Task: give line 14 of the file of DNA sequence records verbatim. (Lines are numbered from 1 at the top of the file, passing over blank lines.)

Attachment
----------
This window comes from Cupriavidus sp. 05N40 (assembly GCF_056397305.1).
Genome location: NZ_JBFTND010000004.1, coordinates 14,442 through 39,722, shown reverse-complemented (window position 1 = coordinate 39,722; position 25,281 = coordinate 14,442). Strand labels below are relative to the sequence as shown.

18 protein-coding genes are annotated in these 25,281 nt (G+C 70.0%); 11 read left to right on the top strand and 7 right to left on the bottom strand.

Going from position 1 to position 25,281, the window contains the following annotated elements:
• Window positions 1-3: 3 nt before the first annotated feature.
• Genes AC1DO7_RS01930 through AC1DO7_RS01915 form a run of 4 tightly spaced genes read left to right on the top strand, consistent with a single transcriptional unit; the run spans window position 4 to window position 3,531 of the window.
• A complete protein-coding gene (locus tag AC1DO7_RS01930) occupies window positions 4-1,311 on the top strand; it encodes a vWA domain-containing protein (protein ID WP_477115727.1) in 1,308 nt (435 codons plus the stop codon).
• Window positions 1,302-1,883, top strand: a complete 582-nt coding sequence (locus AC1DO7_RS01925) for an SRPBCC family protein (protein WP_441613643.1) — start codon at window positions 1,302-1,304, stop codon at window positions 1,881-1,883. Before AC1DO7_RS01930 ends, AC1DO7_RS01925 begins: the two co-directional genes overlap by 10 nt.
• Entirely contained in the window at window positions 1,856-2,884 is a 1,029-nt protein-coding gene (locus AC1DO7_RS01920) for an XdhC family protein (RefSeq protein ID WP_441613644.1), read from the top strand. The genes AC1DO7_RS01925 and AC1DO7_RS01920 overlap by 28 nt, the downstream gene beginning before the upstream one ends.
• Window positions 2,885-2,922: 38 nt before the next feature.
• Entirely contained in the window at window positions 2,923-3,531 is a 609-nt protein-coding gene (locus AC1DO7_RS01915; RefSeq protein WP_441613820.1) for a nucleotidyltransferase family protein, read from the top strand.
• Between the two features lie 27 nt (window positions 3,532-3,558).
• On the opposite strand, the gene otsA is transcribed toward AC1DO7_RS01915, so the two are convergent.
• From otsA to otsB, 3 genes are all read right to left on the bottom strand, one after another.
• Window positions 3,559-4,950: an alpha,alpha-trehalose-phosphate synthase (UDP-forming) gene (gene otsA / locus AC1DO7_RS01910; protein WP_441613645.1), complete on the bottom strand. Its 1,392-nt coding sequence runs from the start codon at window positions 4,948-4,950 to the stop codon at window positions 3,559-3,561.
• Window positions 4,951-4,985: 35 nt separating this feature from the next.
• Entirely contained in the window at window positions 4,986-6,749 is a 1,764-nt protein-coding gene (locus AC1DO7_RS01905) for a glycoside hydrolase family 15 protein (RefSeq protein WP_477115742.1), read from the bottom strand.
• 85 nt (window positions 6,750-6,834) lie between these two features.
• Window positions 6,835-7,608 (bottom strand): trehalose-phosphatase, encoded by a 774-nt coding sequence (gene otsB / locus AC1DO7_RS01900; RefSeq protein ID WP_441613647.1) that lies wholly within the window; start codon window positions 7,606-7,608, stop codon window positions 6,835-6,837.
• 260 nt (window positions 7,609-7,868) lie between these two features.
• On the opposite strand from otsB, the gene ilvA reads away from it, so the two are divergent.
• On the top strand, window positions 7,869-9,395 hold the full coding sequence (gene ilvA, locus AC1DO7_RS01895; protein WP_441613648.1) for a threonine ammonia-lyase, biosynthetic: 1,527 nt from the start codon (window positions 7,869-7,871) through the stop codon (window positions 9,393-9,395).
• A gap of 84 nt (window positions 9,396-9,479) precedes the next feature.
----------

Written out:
• From otsA to otsB, 3 genes are all read right to left on the bottom strand, one after another.